They’re known as the puzzle masters.
It’s not unusual for staff, residents and visitors at the Windsor Elms Village in Falmouth to find Glenn Joudrey and Donald Barkhouse hunched over a difficult puzzle someone has already given up on.
Passersby will pop over to their table for frequent progress reports while they pick away at a puzzle, some try to place a piece before bidding the duo adieu and others joke that they’re in over their heads with their latest project.
The masters recently tested their skills with a 1,000-piece puzzle that was a picture of a lone purple crayon surrounded by hundreds of pencils.
“People passing by said, ‘You’ll never do that one,’” Joudrey recalled.
Naturally, the masters completed the puzzle in about two weeks, but they admit it was challenge.
“You can sum it up in one word: patience,” Joudrey joked.
Barkhouse said they started with the frame of the puzzle, and filled in the middle using trial and error tactics. When the puzzle was complete, they decided to donate it to the Falmouth Elementary School.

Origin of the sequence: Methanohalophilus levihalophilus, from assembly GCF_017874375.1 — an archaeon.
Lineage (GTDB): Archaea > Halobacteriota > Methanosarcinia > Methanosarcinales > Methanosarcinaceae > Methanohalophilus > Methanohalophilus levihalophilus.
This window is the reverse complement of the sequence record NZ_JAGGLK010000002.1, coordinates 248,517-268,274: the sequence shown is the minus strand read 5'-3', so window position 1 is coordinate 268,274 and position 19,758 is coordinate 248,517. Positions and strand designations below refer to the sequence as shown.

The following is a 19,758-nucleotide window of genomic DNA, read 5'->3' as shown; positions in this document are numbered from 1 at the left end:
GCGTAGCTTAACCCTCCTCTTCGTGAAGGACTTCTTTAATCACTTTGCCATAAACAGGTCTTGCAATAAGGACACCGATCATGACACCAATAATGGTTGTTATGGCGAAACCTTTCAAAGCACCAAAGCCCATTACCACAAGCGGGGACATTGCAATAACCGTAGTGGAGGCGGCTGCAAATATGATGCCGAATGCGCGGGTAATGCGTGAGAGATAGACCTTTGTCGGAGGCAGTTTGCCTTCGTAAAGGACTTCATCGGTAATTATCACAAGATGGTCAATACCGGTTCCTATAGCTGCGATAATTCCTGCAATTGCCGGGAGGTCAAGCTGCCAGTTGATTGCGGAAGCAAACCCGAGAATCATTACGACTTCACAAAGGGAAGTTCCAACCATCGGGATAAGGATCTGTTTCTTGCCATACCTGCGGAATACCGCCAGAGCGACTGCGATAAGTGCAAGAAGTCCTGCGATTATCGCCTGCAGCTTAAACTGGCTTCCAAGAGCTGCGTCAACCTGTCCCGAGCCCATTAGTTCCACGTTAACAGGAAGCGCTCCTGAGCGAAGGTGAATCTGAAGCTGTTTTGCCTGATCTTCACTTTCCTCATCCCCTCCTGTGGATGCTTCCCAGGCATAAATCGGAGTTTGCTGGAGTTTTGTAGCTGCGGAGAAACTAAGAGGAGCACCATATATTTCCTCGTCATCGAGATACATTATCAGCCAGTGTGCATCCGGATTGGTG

“When I saw it I said ‘what… would we do with a puzzle like that? Where would you put it?’ Well, there’s only one place it should go. It should go to a place where these things are used,” Barkhouse said.
A local man built a frame for the puzzle, and Apple Auto Glass donated the glass. Barkhouse and Joudrey had the gift ready for the school when the students came to serenade Windsor Elms residents with Christmas songs last month.
“They were very happy to get it,” said Joudrey, with a smile.
Anne Parks, a Windsor Elms employee, says the puzzle masters’ latest endeavours typically end up being hot topics of conversation at the Elms, and even the staff wanted in on the action when the pencil puzzle was on the table.
“We all wanted to get a piece in if we could.”
Both Joudrey and Barkhouse say assembling puzzles bring them a great amount of joy — as long as no pieces are missing.